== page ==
1995 - The end of Sam Wyche in a turbulent year
The previous season had ended on a real high with a four-game winning streak in November and December. The off-season saw the Glazers take over as the new owners of the franchise, and finally, some real stability to the front office organisation. This was no more evident than on draft day, when GM Rich McKay and the Buccaneers pulled off some of the finest dealing done in NFL history, let alone that in Tampa. QB Craig Erickson, scheduled to be a free agent at the end of 1995, was traded to the Colts for a first round pick in the 1996 draft, thereby ending any quarterback controversy on the spot.
The Bucs had the seventh overall selection, but traded down with Philadelphia to the 12th spot for an additional two second round selections. The Eagles took Mike Mamula, the Bucs took Warren Sapp. Nuff said. Sapp had been projected as one of the top overall selections going into the draft, but rumours about failed marijuana tests at the University of Miami scared some teams off picking him. The Bucs just said thank you very much and watched him become the NFL’s Defensive Player of the Year in 1999.
The selection of Sapp would be enough to make any draft, but the Bucs excelled themselves further. They traded two of their three second round picks with Dallas to move back into the first round at No.28 and merely chose an undersized linebacker from Florida State, Derrick Brooks. Two perennial Pro Bowlers in one season – does it get any better than that?
None of the other selections in the 1995 draft panned out that successful, although Melvin Johnson started at free safety for a while. The free agency process brought an over-the-hill Reggie Roby into punt, and then the first in a series of receiver signings that you just wish they could take back. Alvin Harper had been Michael Irvin’s sidekick in Dallas, but that was all he was actually good for. Two forgettable seasons in Tampa followed and he was cut halfway through his four year contract.
When he returned to Tampa for a pre-season game with Washington, he proudly stated to the gathered press “that I don’t consider I played in Tampa.” “And he’s got the stats to prove it” replied the Tampa Tribune’s columnist and resident wit David Whitley.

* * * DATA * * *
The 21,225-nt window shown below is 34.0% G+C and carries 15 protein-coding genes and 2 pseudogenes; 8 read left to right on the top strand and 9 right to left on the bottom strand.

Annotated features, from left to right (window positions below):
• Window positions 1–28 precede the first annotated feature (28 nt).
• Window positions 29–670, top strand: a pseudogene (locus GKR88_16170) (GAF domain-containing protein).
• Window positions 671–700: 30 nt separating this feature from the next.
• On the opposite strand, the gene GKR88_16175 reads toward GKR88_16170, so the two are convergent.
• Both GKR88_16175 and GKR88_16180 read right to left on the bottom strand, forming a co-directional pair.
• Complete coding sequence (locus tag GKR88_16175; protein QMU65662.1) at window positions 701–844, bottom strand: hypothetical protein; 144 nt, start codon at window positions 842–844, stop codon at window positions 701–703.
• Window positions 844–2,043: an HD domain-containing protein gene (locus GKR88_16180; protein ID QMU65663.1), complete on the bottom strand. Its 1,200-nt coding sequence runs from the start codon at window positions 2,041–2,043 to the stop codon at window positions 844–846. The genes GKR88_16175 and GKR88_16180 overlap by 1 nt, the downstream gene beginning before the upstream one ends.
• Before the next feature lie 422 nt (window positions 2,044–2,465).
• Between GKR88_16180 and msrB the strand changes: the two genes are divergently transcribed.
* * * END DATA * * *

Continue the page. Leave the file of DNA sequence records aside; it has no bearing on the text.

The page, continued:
The other major off-season activity was the selection of Lee Roy Selmon into the Pro Football Hall of Fame. The first Buc so honoured, Selmon was the franchise’s first selection and its greatest ever player. His brother Dewey, who played five seasons alongside Lee Roy for the Buccaneers, gave the traditional introductory speech.
1995 was Trent Dilfer’s first full season as starting quarterback and in one of the amazing stats of our time, only managed to throw four touchdown passes in 16 starts. Two of them came in the season opener in Philadelphia, and he started to become the fans’ favourite whipping boy following Vinny’s ear-bashing years from before.
Sam Wyche was getting more extreme in his play-calling and post-game antics, and when the Bucs somehow upped their record to 5-2 after a lucky overtime win over Minnesota, he took great delight in crowing to all and sundry about his team’s record and that they were 9-3 in their last 12 games dating back to 1994. But the offensive problems started to take a toll on his tea, and the Bucs would only win twice in their final nine games, one an overtime success against the Packers, and the other a one-point squeaker against the expansion Jaguars, thanks to Jacksonville coach Tom Coughlin going for a two-point conversion instead of kicking the extra point to send the game to overtime.
Dilfer and Wyche fell out towards the end of the season and Wyche decided to get his own back on the young quarterback by telling back-up Casey Weldon that he would be replacing Dilfer at the end of the first quarter of the season finale, irrespective of how Dilfer was playing. Weldon went along and duly took his spot on the field against the Lions while Dilfer went ballistic on the sidelines. It also led to the two quarterbacks ending up fighting on the golf course the following year as Trent thought Casey should have let him know what was being planned.
The end of the season thankfully brought an end to Sam Wyche’s coaching stint in Tampa. He may well have been an offensive genius, but it got to the point where he would rather be known for designing clever offensive plays than actually winning games. No-one shed any tears when he left. Off the field, Sam was a seriously nice guy who most people liked. On the field, he coached for a decade in the NFL based on one over-achieving season with the Bengals when he wound up in the SuperBowl.
The big story at the end of 1995, was the future of the franchise at all. A Personal Seat Licence campaign was launched to try and secure a new stadium in Tampa, but the final total of 32,557 reservations was way short of the 50,000 minimum the Glazers had expected. As Art Modell announced plans to move the Browns from Cleveland to Baltimore, rumours grew about the Bucs deserting Tampa completely. Thankfully, things were about to change for the better in Buc land on both a stadium and coaching standpoint.